I evidently set my students up for failure when it comes to talking about poetry. They would like to cut to the chase, starting right off with pronouncements like “I think what the poem is trying to say is to never give up!” But I insist that they begin the discussion of any poem by noting its title, its length, and its structure—the way a musician takes note of the clef, key, and meter before launching into the concerto. I know they’ve had lessons on rhyme and meter in high school, but I scrupulously review those things, and also present examples of the major traditional forms. I review definitions. I even have a little game I play with them to try to get them to hear different metrical forms. And still I have a number of students who can’t even tell the difference between “rhyme” and “rhythm” (okay, they look alike, but so do “Mother” and “Mothra” and I’ll bet most people don’t confuse them), let alone “meter” and “rhythm.”

So what’s going on here is that my student is conscientiously looking for a rhyme scheme but isn’t quite sure what that means.

She may be looking at a piece of blank or free verse, in which case she’ll never find that scheme. Or perhaps it’s a poem by Dylan Thomas such as “Poem in October,” where rhymes may be pure ( turning/burning), or in some way imperfect (heaven/heron/beckon; wood/rook/foot; chapels/parables), or very nearly perfect (snail/tales). Or, heaven help her, she may be looking at a regularly-rhymed poem (Frost’s “Stopping By Woods on a Snowy Evening,” for example). She just isn’t sure what it is, or how to hear it. But, she assures us, there’s rhyming going on somewhere.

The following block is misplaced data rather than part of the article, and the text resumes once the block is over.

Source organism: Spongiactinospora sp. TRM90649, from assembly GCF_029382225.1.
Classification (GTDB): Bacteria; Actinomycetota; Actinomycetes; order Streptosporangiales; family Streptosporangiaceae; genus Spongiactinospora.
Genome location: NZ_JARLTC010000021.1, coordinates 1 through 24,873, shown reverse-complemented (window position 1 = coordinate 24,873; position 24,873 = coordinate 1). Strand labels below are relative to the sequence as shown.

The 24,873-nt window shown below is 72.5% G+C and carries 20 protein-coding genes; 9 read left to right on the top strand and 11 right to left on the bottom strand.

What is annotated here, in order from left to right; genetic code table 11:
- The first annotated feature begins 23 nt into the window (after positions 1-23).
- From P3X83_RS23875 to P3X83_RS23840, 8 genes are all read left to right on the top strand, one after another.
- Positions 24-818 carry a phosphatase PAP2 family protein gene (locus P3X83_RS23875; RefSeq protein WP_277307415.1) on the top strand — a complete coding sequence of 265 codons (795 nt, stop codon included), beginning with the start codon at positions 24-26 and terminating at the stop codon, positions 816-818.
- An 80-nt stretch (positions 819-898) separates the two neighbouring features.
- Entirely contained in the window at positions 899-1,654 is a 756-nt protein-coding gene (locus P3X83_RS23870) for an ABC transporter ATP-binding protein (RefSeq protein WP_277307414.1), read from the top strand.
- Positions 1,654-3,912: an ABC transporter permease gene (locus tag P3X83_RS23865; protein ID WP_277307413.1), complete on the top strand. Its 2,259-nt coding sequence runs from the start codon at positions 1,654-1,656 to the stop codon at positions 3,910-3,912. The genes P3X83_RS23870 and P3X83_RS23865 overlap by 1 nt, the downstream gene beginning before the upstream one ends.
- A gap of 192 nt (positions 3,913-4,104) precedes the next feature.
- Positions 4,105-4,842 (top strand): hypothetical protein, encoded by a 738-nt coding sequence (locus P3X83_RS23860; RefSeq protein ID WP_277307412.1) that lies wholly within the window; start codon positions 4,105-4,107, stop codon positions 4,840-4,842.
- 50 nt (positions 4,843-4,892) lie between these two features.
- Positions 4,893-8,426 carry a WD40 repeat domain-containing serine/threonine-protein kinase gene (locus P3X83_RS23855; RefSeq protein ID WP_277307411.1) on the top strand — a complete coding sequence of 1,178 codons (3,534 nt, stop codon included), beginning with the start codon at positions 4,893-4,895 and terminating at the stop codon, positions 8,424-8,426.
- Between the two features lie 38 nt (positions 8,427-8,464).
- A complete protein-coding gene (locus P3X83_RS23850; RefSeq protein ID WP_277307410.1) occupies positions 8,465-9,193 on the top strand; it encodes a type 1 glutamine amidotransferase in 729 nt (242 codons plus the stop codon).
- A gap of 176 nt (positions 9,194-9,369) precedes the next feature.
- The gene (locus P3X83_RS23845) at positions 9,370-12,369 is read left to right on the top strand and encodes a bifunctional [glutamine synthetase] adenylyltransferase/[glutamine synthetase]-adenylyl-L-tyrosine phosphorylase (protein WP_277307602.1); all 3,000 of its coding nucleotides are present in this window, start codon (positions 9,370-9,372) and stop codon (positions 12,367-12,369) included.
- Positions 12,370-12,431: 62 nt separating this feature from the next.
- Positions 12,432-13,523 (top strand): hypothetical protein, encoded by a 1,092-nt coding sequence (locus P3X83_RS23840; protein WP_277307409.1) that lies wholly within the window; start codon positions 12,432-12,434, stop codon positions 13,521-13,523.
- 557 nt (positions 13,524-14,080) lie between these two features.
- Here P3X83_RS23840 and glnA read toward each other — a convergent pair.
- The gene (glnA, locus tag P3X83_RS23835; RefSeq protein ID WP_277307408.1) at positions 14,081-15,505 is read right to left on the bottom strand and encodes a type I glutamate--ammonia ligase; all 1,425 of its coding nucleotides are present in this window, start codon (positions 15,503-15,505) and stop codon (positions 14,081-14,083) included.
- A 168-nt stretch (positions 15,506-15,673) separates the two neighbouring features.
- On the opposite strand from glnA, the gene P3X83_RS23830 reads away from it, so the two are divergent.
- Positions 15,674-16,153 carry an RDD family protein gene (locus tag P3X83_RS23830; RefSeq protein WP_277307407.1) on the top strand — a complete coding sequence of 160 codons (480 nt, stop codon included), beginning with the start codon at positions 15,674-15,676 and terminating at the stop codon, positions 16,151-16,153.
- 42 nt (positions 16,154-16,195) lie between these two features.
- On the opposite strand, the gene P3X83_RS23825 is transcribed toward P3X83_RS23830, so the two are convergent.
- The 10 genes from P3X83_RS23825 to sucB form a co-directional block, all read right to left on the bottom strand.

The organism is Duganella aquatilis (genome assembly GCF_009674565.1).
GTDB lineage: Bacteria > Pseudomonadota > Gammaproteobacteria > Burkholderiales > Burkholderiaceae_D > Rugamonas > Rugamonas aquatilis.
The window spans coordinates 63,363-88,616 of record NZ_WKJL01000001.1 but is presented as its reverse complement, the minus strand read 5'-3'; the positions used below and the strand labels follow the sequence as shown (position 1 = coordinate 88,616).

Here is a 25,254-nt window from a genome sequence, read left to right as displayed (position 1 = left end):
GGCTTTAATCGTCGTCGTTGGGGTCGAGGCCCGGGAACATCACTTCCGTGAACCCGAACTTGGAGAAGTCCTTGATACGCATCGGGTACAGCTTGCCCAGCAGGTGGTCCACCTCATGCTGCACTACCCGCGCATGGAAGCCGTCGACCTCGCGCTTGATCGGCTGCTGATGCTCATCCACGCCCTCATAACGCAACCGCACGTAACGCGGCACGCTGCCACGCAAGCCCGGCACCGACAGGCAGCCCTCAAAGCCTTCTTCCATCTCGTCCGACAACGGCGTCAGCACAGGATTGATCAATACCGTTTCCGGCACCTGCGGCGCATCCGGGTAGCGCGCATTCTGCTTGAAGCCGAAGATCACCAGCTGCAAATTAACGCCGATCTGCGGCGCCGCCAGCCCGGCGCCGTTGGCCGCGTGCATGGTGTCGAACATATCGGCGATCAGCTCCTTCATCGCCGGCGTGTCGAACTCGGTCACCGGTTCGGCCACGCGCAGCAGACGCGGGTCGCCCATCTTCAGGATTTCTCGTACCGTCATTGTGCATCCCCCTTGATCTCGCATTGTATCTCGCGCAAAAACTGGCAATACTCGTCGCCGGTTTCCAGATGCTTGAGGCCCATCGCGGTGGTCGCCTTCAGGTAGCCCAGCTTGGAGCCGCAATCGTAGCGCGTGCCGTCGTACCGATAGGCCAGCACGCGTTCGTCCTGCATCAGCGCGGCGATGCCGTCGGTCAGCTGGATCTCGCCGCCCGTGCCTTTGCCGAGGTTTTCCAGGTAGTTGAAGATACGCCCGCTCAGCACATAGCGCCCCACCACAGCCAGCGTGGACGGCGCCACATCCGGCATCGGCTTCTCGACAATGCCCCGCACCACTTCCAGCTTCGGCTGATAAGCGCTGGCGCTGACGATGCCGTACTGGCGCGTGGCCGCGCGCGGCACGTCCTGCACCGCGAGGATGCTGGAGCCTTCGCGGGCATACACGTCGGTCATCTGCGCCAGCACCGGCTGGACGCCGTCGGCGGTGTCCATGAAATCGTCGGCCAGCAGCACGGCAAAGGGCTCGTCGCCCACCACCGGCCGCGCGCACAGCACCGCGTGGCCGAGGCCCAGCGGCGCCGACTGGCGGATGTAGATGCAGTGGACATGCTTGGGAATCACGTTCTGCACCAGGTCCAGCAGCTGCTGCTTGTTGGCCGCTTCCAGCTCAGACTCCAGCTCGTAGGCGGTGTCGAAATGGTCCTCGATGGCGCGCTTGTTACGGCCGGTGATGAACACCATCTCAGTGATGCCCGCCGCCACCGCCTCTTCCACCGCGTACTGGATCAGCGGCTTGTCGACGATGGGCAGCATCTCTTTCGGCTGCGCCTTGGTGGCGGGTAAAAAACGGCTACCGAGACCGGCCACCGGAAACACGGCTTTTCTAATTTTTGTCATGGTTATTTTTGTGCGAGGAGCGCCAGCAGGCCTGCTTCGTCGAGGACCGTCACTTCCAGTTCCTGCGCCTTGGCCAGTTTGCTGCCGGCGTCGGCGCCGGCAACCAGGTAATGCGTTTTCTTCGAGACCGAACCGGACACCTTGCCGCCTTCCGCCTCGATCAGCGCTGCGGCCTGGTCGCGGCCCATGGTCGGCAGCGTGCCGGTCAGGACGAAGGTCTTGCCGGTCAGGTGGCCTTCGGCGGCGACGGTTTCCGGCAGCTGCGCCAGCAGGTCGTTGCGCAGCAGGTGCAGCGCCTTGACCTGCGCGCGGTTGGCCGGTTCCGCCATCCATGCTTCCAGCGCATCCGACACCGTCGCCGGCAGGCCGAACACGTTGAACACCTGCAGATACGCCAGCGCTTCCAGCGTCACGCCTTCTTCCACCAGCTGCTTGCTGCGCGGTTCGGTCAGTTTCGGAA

When I decided in the ninth grade that I would one day win the Nobel Prize for Literature for my poetry (still waiting, by the way, Oslo!), my notion of poetry was guided to a great extent by my then-favorite poet, e.e. cummings, and my sketchy understanding of what he was doing. My words were all lower-case, and the words themselves were “scattered” all over the page. If they were willing to behave in a more pedestrian manner, as sometimes happened, they were still simple and beautiful (no fancy vocabulary or references to mundane things like cars or school or airplanes). But, although cummings frequently rhymes, I cast that off with the ankle socks of childhood (all my poems rhymed when I was a child, but I was determined to put off childish things). And of course, everything I wrote was actually a soul-spill, heart-cry, my endlessly fascinating adolescent emotions making their way onto paper the way I would walk: one foot after the other, one word after the other. I had not yet fallen in love with structure, and so I wasn’t particularly interested in, or curious about, it.

Most of my students seem to think that writing is largely a matter of one word after the other, and they want to start with the first word and stagger ever forward. What happens in the course of writing, then, has a certain random, or at least ad hoc, quality, and they assume that’s the way it is for everyone. No surprise, then, to find them stating that “the themes of love and death are littered all over the work” or “an example of how there is no rhyme scheme can be found anywhere.

It’s all chance. Maybe if you plan to rely on chance, the result is a scattered scheme?